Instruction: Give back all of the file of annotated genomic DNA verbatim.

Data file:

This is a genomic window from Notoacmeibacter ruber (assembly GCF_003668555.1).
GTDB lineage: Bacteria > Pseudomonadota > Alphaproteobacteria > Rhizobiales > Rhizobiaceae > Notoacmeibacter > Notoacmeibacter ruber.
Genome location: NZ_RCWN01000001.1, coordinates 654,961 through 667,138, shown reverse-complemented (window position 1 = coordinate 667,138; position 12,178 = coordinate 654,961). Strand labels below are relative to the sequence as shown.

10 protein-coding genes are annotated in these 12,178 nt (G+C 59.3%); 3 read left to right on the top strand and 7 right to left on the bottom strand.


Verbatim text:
This is a genomic window from Notoacmeibacter ruber (assembly GCF_003668555.1).
GTDB lineage: Bacteria > Pseudomonadota > Alphaproteobacteria > Rhizobiales > Rhizobiaceae > Notoacmeibacter > Notoacmeibacter ruber.
Genome location: NZ_RCWN01000001.1, coordinates 654,961 through 667,138, shown reverse-complemented (window position 1 = coordinate 667,138; position 12,178 = coordinate 654,961). Strand labels below are relative to the sequence as shown.

10 protein-coding genes are annotated in these 12,178 nt (G+C 59.3%); 3 read left to right on the top strand and 7 right to left on the bottom strand.